Lots of things have changed in recent decades when you talk about the “tune-up.” Back when the phrase was coined, you had to get under the hood with screwdrivers and do things like adjust ignition points, replace condensors, set engine timing and change your spark plugs. Wait, we can still change the spark plugs!
It’s one of the last surviving elements of the classic tune-up. Most cars still have a spark plug or 8 in there someplace, and even today’s technology hasn’t stopped them from wearing out. It’s an easy maintenance procedure that can make your car run more smoothly and increase your gas mileage.
What is a spark plug? Basically it’s a high voltage bridge for electricity. When the electricity crosses the “bridge” (which is actually a gap between two contact points) inside your engine, the spark it makes ignites the gas vapors, which makes the engine go putt putt. How long they can do this without being replaced depends on lots of things. The condition of your engine, the purity of the fuel you’re using, even your driving habits can affect the life of the plugs.
ratchet wrench 1/2″
12-inch socket extension
spark plug socket for your car
Like I said, it’s not too complex, but don’t forget tofollow the directions in order!
Starting at the end of the row, pull the wire off the end of the spark plug by grasping it as close to the engine as possible then pulling. You might have to give it a little wiggle to get it off. If you have a 4-cylinder engine with the plug wires going into the top, your plugs might be at the bottom of a hole (if you have a dual over head cam top end configuration). If this is the case, just pull straight up and you’ll pull a long rubber boot out of the hole.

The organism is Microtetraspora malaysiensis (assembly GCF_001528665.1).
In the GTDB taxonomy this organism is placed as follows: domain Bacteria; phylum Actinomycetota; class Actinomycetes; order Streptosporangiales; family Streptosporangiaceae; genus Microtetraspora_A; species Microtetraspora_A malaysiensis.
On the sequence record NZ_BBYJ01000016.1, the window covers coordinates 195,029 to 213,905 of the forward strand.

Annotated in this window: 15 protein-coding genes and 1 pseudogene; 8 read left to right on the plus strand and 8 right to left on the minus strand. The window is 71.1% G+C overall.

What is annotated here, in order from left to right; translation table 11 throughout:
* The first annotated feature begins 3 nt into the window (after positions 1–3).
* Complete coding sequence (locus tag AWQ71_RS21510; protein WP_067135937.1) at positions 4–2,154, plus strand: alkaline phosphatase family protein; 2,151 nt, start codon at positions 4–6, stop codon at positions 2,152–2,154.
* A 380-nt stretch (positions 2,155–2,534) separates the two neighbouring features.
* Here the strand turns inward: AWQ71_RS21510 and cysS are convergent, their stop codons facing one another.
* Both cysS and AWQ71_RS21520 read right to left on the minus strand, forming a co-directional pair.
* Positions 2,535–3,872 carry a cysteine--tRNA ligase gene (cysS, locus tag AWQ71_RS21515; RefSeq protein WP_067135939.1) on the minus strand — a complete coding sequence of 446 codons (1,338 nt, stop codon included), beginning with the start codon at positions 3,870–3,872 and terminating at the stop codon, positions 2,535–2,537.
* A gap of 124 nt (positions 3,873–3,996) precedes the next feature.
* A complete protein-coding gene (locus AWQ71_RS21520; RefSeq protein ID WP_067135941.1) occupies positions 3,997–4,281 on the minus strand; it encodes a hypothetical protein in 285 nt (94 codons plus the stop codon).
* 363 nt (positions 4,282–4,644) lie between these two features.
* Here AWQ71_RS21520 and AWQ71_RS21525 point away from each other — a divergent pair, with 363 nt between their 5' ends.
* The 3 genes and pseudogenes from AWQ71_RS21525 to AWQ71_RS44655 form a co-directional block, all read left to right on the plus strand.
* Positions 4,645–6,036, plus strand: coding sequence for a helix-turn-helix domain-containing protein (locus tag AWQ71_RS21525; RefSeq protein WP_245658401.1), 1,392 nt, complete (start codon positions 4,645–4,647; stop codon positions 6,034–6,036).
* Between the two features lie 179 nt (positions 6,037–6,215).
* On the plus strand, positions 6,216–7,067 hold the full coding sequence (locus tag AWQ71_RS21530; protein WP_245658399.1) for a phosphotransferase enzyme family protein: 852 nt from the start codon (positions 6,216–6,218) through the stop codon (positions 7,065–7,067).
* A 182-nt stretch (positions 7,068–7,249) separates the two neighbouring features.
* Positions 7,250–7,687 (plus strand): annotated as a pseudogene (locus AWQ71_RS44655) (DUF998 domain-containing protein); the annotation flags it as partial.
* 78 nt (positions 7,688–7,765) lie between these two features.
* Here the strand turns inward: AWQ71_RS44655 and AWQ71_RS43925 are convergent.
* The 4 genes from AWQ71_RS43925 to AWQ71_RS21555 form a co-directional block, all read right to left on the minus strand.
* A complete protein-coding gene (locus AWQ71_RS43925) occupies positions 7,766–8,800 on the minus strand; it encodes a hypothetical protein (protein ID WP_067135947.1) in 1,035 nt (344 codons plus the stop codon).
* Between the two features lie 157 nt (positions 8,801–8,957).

If for some reason your socket doesn’t have the gripper in there, you can improvise. Cut off a half inch or less of electrical or masking tape and stick it onto the inside of the clean socket. This will make the socket grip a little more tightly on the spark plug so you can hold onto it.
With your ratchet wrench set to loosen (that’s counter-clockwise) slide it over the end of the plug, being sure to push it on as far as it will go. Now remove the old plug. I recomend spending the 5 buck for an actual Spark Plug Socket with the rubber grip on the inside.
Finally, take a look at how the end you pulled the plug wire off is set up. Some will just be threaded like a screw, and others will have a large metal cap on the end. Be sure your new plugs are set up like the old ones were.
But don’t I have to set the gap with one of those fun tools?
These days you order plugs specifically for your car, and they come already gapped. I know some die-hards out there will strongly disagree (here come the e-mails) but I have never opened a new spark plug and had to reset the gap, never!
Put the plug-wire end of the plug in the socket and, holding just the extension, push it all the way in. Now carefully guide the spark plug into the hole. Try not to ram it in or bang it on anything because this can screw up the gap or damage the plug. With it sitting in the hole, begin to screw the new plug in by hand. Starting them off by hand instead of using the wrench will keep you from accidentally cross-threading one of the plugs. Screw it in by hand until it stops, then put the wrench on the end and tighten it snugly. If you have a torque wrench, you can torque it to spec, but if you don’t, just make it tight without overdoing it. The metal in there is soft and can be damaged by overtightening. If you are pulling hard enough to make a sound come out of your mouth, like a grunt, you’re overdoing it.
*If you decided not to listen and pulled all the wires off at once, you might have mixed up the plug wires. You’ll know if you did because it either won’t start, will run really rough, or if you’re very unlucky you’ll hear a deafening backfire. Now you have to go and look up your engine’s firing order, correspond that to the points on the distributor cap after you set the engine to Top Dead Center and put them all back on. Doesn’t it sound easier to replace them one at a time?